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Happy New Year? January 2, 2017

Posted by WorldbyStorm in Uncategorized.

Thinking about 2017 this article by George Monbiot in November comes to mind. In it he lists thirteen ‘impossible crises’ that humanity faces. Whether Brexit is a crisis for all humanity or just the portion of same on this island, the one to the east and in the EU or no crisis at all is open to discussion. But he’s not far wrong that it is a major, potentially global problem. I would argue that above and beyond Trump and Brexit the two key ones are as follows:

7. Job-eating automation
Automation will destroy jobs on an unprecedented scale, and because the penetration of information technology into every part of the economy is not a passing phase but an escalating trend, it is hard to see how this employment will be replaced. No government or major political party anywhere shows any sign of comprehending the scale of this issue.


10. The Paris climate agreement trashed
National climate change programmes bear no connection to the commitments governments made at Paris. Even if these programmes are fully implemented (they won’t be), they set us on a climate-change trajectory way beyond that envisaged by the agreement. And this is before we know what Trump will do.

Though this one was new to me and is deeply worrying too…

12. … with just 60 harvests left
According to the UN food and agriculture organisation, at current rates of soil loss we have 60 years of harvests left.

Monbiot’s analysis concludes:

One of the peculiarities of this complex, multiheaded crisis is that there appears to be no “other side” on to which we might emerge. It is hard to imagine a realistic scenario in which governments lose the capacity for total surveillance and drone strikes; in which billionaires forget how to manipulate public opinion; in which a broken EU reconvenes; in which climate breakdown unhappens, species return from extinction and the soil comes back to the land. These are not momentary crises, but appear to presage permanent collapse.

Cheerful – eh?


1. benmadigan - January 2, 2017

with regards to job-eating automation – a universal basic income might be the solution. Otherwise who is going to purchase what automation produces?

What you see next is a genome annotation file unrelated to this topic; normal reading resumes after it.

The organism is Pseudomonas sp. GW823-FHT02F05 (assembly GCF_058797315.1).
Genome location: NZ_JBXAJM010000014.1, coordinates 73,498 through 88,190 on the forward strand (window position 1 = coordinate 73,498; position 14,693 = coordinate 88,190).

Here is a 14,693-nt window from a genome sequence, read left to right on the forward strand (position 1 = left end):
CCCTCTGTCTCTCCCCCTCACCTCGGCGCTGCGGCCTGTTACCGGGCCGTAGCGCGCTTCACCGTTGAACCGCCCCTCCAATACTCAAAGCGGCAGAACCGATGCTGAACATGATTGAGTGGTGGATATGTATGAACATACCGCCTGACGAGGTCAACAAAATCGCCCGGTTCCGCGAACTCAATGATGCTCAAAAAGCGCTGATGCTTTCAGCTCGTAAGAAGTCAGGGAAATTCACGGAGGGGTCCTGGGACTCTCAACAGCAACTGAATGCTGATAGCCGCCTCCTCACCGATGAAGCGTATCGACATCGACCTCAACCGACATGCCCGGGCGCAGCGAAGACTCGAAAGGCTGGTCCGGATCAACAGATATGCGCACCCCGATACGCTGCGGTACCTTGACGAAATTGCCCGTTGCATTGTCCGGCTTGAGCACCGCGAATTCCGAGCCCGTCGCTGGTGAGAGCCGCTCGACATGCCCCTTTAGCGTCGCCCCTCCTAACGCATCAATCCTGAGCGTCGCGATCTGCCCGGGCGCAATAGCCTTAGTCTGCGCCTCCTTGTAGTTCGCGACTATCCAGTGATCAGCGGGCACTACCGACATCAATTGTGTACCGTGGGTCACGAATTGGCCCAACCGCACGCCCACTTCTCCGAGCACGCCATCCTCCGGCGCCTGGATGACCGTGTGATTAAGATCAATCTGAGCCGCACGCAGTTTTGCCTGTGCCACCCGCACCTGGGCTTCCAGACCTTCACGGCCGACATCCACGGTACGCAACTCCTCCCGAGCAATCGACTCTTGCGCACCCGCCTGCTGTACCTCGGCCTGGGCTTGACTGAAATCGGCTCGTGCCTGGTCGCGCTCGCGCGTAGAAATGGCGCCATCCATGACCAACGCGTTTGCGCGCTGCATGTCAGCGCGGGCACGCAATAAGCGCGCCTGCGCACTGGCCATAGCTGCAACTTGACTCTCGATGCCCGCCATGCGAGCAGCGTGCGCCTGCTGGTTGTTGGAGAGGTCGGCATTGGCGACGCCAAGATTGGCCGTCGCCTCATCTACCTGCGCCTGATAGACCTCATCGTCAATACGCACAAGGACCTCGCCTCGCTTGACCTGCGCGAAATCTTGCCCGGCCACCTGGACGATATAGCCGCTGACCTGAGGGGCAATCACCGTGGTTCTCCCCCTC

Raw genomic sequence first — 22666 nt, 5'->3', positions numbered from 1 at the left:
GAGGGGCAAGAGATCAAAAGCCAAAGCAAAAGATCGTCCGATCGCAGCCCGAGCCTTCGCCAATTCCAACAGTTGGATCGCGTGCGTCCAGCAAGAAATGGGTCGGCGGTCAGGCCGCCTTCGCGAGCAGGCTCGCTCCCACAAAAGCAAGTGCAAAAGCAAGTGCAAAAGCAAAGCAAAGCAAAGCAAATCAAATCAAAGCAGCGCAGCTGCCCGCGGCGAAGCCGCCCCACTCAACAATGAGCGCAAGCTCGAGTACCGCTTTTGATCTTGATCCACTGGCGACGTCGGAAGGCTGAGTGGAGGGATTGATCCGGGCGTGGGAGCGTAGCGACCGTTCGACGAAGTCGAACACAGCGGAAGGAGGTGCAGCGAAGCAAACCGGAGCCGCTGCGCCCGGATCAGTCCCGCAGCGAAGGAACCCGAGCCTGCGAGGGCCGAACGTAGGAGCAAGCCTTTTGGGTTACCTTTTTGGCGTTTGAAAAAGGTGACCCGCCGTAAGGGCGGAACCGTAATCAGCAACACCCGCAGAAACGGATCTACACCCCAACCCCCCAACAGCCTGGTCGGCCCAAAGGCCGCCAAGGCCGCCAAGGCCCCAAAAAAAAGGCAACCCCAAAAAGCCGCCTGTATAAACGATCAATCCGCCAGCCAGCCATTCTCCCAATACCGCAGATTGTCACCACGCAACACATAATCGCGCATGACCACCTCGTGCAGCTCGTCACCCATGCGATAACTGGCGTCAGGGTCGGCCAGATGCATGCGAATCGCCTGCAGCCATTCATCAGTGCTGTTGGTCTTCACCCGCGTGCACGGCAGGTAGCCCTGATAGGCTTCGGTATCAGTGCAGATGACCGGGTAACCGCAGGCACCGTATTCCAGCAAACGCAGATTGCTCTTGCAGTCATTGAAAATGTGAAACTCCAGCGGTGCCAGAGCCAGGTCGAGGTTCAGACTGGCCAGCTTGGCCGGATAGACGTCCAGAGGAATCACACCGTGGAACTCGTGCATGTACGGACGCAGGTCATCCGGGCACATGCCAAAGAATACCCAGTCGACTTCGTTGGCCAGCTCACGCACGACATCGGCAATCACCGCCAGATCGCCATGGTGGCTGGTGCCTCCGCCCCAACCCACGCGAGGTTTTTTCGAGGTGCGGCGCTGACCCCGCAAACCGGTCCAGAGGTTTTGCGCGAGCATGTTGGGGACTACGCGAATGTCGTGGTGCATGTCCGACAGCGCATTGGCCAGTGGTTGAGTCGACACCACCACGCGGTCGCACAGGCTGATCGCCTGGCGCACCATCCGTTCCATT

GW - January 3, 2017

Depends on what kind of basic income, Ben. The right are pushing it as an alternative to social care which is potentially publicly owned and controlled. This would mean an underclass completely under the control of oligarchic ‘service provision’.

But a basic income to cover the things that people need to buy, while expanding democratically controlled and owned social provision is not a bad idea.


2. CL - January 2, 2017

‘While we hear endless tales of driverless cars and robots displacing human workers, in the real world we are seeing the exact opposite….
Many people discussing the technologies of the future fail to recognize that these are in fact productivity enhancing innovations, just like the ones that we have seen in the past…
In spite of the great developments in technology in many areas, thus far they have not had a major impact on the workplace.’-Dean Baker.


3. GW - January 3, 2017

Monbiot is too much reality this early in the year for me.

Yes, soil loss is a thing. A massive thing. In combination with climate change and food provision controlled by a few mega-companies it will under capitalism bring wide-spread famine.

On the positive side, soils can be remade over decades.

And we have in a back pockets the possibility of practically universal veganism, which would me that we could get by with less agricultural land. This again won’t happen under capitalism – a more likely future is that the very rich will be eating Kobe beef, while billions are underfed.


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